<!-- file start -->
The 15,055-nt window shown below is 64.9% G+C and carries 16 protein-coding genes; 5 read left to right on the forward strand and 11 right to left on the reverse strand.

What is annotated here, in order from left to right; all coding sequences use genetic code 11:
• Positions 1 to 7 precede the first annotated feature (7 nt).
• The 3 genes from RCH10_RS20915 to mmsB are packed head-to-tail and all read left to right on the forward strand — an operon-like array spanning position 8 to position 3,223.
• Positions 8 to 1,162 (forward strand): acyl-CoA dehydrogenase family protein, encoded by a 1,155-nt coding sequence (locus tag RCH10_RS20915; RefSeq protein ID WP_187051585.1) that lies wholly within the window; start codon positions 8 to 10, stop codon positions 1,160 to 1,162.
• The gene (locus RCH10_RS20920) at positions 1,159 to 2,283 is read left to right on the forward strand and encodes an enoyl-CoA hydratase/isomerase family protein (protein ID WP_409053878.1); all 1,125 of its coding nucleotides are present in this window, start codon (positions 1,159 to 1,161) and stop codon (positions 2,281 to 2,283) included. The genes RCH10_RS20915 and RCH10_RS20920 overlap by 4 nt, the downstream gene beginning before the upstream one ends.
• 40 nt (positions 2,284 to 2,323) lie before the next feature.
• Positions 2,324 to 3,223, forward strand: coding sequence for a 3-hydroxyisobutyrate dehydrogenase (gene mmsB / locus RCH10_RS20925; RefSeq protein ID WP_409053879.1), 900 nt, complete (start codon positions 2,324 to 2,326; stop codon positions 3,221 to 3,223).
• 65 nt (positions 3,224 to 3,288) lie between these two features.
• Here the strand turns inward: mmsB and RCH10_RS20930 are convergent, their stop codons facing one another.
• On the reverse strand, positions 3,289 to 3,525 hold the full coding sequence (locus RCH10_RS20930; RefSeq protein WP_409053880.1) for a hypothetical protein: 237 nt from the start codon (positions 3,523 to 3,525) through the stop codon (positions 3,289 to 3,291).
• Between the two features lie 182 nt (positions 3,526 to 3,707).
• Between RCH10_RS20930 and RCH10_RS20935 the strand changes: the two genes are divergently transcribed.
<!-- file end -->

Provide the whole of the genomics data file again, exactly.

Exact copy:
The 15,055-nt window shown below is 64.9% G+C and carries 16 protein-coding genes; 5 read left to right on the forward strand and 11 right to left on the reverse strand.

What is annotated here, in order from left to right; all coding sequences use genetic code 11:
• Positions 1 to 7 precede the first annotated feature (7 nt).
• The 3 genes from RCH10_RS20915 to mmsB are packed head-to-tail and all read left to right on the forward strand — an operon-like array spanning position 8 to position 3,223.
• Positions 8 to 1,162 (forward strand): acyl-CoA dehydrogenase family protein, encoded by a 1,155-nt coding sequence (locus tag RCH10_RS20915; RefSeq protein ID WP_187051585.1) that lies wholly within the window; start codon positions 8 to 10, stop codon positions 1,160 to 1,162.
• The gene (locus RCH10_RS20920) at positions 1,159 to 2,283 is read left to right on the forward strand and encodes an enoyl-CoA hydratase/isomerase family protein (protein ID WP_409053878.1); all 1,125 of its coding nucleotides are present in this window, start codon (positions 1,159 to 1,161) and stop codon (positions 2,281 to 2,283) included. The genes RCH10_RS20915 and RCH10_RS20920 overlap by 4 nt, the downstream gene beginning before the upstream one ends.
• 40 nt (positions 2,284 to 2,323) lie before the next feature.
• Positions 2,324 to 3,223, forward strand: coding sequence for a 3-hydroxyisobutyrate dehydrogenase (gene mmsB / locus RCH10_RS20925; RefSeq protein ID WP_409053879.1), 900 nt, complete (start codon positions 2,324 to 2,326; stop codon positions 3,221 to 3,223).
• 65 nt (positions 3,224 to 3,288) lie between these two features.
• Here the strand turns inward: mmsB and RCH10_RS20930 are convergent, their stop codons facing one another.
• On the reverse strand, positions 3,289 to 3,525 hold the full coding sequence (locus RCH10_RS20930; RefSeq protein WP_409053880.1) for a hypothetical protein: 237 nt from the start codon (positions 3,523 to 3,525) through the stop codon (positions 3,289 to 3,291).
• Between the two features lie 182 nt (positions 3,526 to 3,707).
• Between RCH10_RS20930 and RCH10_RS20935 the strand changes: the two genes are divergently transcribed.